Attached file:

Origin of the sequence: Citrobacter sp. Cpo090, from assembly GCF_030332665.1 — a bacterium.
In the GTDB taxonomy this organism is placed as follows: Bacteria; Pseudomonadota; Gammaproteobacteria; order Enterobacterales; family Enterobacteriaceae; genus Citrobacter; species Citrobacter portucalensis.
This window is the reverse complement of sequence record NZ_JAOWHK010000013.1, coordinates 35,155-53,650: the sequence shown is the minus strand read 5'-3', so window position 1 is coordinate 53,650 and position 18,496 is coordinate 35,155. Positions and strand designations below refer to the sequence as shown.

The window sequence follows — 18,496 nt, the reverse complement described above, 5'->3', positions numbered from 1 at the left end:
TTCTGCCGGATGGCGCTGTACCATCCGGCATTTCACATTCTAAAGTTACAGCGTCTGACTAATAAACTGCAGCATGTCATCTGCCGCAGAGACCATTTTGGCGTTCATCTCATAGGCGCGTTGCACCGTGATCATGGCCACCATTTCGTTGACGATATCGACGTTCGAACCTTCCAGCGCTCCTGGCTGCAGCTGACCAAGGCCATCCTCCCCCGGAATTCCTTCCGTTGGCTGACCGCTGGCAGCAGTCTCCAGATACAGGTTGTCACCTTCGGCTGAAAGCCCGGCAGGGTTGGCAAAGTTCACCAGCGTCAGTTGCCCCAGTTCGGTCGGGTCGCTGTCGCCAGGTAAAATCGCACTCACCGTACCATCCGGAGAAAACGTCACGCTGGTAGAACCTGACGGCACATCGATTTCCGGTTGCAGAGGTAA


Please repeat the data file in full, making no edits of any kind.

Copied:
Origin of the sequence: Citrobacter sp. Cpo090, from assembly GCF_030332665.1 — a bacterium.
In the GTDB taxonomy this organism is placed as follows: Bacteria; Pseudomonadota; Gammaproteobacteria; order Enterobacterales; family Enterobacteriaceae; genus Citrobacter; species Citrobacter portucalensis.
This window is the reverse complement of sequence record NZ_JAOWHK010000013.1, coordinates 35,155-53,650: the sequence shown is the minus strand read 5'-3', so window position 1 is coordinate 53,650 and position 18,496 is coordinate 35,155. Positions and strand designations below refer to the sequence as shown.

The window sequence follows — 18,496 nt, the reverse complement described above, 5'->3', positions numbered from 1 at the left end:
TTCTGCCGGATGGCGCTGTACCATCCGGCATTTCACATTCTAAAGTTACAGCGTCTGACTAATAAACTGCAGCATGTCATCTGCCGCAGAGACCATTTTGGCGTTCATCTCATAGGCGCGTTGCACCGTGATCATGGCCACCATTTCGTTGACGATATCGACGTTCGAACCTTCCAGCGCTCCTGGCTGCAGCTGACCAAGGCCATCCTCCCCCGGAATTCCTTCCGTTGGCTGACCGCTGGCAGCAGTCTCCAGATACAGGTTGTCACCTTCGGCTGAAAGCCCGGCAGGGTTGGCAAAGTTCACCAGCGTCAGTTGCCCCAGTTCGGTCGGGTCGCTGTCGCCAGGTAAAATCGCACTCACCGTACCATCCGGAGAAAACGTCACGCTGGTAGAACCTGACGGCACATCGATTTCCGGTTGCAGAGGTAA